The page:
June 8, 2022
Thank you for your commitment in praying for our prodigals and for revival.
Faith is the behavior of our soul that turns away from our own insufficiency to the abundant and all-sufficient resources of God. 600 years before the coming of Jesus, when Israel was in severe decline, this was what Jeremiah did.
Jeremiah was a prophet who reflected the heart of God by his tears. He is referred to as the weeping prophet, as he shed tears over the things that broke the heart of God. Here is one reference, “But if you will not listen, my soul will weep in secret for your pride; my eyes will weep bitterly and run down with tears, because the LORD's flock has been taken captive” (Jeremiah 13:17).
He was a prophet who was set apart by God from his mother’s womb. He was called to be God’s mouthpiece in his youth, and though he was afraid and reluctant, God assured him by touching his mouth (Jeremiah 1:4-10).
His messages to God’s people occurred during the reigns of Josiah, Jehoiakim, and Zedekiah, who was taken into exile in Babylon. Due to Israel’s persistent rejection of their God, his messages were a pronouncement of judgment with added hope and restoration.
Jeremiah used vivid imagery to describe the people of God. In chapter 2, for example, he talked about them as being a loving bride, a plundered slave, a wild vine, a disgraced thief, and a forgetful young woman.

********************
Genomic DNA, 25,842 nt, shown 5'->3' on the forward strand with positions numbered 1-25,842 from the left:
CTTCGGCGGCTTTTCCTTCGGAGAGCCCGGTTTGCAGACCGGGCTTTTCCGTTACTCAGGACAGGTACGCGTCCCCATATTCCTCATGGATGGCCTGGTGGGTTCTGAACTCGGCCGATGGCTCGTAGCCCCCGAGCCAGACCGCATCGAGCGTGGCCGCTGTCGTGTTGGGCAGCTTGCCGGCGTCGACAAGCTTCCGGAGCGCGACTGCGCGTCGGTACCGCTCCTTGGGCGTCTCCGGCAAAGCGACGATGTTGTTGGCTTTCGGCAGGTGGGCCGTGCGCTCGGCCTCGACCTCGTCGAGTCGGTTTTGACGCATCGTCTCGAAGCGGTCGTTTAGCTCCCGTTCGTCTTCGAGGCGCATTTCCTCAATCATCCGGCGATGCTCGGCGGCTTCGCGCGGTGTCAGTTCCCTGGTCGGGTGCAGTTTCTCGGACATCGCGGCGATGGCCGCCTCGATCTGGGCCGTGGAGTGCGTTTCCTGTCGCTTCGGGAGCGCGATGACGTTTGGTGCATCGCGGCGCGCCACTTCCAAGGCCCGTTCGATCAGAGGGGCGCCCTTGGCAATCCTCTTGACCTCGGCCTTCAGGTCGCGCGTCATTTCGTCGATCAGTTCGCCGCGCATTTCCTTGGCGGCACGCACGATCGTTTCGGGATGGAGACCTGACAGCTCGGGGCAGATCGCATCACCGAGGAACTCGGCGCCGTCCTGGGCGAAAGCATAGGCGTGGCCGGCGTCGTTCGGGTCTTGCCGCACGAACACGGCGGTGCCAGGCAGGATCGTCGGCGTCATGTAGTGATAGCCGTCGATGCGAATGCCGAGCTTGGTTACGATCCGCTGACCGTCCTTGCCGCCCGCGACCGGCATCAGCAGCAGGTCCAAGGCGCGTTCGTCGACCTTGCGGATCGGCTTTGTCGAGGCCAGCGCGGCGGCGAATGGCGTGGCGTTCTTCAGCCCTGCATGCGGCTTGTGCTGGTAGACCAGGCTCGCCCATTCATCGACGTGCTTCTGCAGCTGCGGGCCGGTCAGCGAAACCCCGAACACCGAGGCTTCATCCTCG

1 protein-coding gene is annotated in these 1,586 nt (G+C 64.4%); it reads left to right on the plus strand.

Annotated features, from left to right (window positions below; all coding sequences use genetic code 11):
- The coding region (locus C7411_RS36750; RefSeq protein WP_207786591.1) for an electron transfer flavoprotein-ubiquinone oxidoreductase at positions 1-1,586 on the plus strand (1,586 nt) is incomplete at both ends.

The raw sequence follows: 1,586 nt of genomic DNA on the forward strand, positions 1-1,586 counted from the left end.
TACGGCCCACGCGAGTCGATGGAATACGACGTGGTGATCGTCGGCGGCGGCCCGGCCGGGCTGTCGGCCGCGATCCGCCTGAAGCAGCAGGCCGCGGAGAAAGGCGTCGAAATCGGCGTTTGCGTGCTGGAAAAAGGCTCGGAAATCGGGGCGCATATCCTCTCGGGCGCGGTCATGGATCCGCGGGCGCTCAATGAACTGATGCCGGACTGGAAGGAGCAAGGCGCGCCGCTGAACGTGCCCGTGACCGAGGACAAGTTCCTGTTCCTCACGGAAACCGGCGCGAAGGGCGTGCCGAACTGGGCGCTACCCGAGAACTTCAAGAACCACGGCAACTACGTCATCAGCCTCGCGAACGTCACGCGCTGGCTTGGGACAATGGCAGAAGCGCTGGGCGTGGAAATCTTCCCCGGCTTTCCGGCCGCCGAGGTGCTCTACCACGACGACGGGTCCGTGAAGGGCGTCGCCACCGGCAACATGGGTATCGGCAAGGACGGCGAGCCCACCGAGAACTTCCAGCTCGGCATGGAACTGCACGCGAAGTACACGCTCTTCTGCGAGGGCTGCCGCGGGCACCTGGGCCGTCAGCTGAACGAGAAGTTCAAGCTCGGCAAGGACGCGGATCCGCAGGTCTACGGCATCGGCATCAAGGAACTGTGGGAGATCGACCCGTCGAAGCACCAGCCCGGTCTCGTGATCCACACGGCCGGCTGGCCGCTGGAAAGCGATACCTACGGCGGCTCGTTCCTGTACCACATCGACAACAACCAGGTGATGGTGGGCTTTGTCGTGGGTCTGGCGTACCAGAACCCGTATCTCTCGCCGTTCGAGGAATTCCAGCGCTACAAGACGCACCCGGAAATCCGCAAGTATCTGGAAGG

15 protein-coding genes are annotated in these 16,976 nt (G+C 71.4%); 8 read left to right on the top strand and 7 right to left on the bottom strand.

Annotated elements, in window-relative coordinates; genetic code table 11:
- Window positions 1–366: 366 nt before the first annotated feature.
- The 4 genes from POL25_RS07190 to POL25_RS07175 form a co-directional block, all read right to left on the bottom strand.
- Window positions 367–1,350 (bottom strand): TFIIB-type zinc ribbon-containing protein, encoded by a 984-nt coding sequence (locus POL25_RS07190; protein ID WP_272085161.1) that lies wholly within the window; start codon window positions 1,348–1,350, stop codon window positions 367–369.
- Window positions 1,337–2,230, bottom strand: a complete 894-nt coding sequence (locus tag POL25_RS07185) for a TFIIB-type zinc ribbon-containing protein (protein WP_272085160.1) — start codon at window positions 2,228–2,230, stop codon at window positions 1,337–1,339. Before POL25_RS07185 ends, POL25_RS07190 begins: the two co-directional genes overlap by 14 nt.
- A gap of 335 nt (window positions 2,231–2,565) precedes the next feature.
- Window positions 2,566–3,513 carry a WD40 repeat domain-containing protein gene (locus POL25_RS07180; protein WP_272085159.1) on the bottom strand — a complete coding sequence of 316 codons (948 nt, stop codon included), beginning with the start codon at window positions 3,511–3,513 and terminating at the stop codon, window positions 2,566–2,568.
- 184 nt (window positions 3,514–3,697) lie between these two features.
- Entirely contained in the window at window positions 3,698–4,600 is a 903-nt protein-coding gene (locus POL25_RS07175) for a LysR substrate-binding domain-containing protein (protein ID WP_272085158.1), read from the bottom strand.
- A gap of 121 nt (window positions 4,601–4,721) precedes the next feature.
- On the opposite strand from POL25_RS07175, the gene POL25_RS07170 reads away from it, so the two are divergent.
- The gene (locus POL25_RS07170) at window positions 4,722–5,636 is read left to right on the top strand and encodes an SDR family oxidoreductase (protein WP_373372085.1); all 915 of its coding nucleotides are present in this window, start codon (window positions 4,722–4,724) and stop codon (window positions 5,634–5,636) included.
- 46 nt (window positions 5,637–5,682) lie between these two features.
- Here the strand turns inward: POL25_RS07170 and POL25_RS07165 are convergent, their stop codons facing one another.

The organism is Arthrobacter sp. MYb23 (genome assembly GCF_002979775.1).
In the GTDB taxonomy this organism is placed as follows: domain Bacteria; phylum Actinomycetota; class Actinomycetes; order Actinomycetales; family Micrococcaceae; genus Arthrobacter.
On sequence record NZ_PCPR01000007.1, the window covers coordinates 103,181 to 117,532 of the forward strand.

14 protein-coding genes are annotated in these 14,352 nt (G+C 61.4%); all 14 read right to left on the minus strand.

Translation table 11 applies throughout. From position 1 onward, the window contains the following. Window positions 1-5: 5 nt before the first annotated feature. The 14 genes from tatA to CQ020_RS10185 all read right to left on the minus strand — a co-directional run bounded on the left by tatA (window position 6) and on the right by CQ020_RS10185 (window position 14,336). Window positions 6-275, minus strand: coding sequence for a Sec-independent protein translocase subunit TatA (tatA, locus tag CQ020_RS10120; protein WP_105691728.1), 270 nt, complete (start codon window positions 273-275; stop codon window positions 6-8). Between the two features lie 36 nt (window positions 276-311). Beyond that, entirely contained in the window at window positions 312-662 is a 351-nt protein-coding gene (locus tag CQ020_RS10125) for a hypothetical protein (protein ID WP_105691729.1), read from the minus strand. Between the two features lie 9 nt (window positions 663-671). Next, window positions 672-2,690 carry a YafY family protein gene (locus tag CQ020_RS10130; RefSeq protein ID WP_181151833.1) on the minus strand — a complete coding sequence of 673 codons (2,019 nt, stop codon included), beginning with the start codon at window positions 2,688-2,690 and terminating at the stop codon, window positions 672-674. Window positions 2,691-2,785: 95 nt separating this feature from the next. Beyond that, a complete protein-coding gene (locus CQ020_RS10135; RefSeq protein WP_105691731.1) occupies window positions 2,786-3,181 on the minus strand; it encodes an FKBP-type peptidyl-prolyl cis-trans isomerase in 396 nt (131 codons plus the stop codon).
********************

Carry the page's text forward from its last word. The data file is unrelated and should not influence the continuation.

He also spoke about them as cistern diggers. It is most poignant:
“Be appalled, O heavens, at this; be shocked, be utterly desolate, declares the LORD, for my people have committed two evils: they have forsaken me, the fountain of living waters, and hewed out cisterns for themselves, broken cisterns that can hold no water” (Jeremiah 2:12-13).
A cistern is a natural or artificial reservoir in the ground. In ancient days, they were used to either hold grain, food, or rainwater. Stored water was essential during the dry season from May to September.
The Israelites often took advantage of natural cave formations and turned them into cisterns. Often these caves had to be lined with lime plaster for waterproofing. Such cisterns could suffer cracks in the lining and the precious water would seep out and be lost forever.
As Jeremiah brought the word of the Lord to these people, tears of sorrow and faith ran down his cheeks, because the waters of God’s fullness seeped from their lives. According to our text, they committed two grave sins: first, they forsook their God. They turned away from Him and despised His overtures of grace. Second, they sought satisfaction in all the wrong places. They turned to empty, dead idols. They were pouring water into broken cisterns.
The broken cisterns of our lives could be anything that turns us from closeness with our God. They are those things that fill our time, our thinking, or our hearts, and subtly substitute the near place He alone deserves. If there is anything that either replaces God or takes you away from God it is like pouring water into a broken cistern. The result is emptiness and devastation.
The living waters of our God are the free, fresh, full life of Christ that comes to us in all its abundance when we are living by faith. The first taste at salvation’s day when faith was placed in our redeeming Savior was sweet and delightful. We were satisfied with Him! Does He still captivate your affections today?
When unbelief creeps in, the cistern cracks and the life giving waters cannot be enjoyed. While we can never lose our salvation, we can certainly lose the enjoyment of it.
We need faith that will cause us to turn away from our own insufficiency to the abundant and all-sufficient resources of God.
Love in Christ,
Bryan and Rachel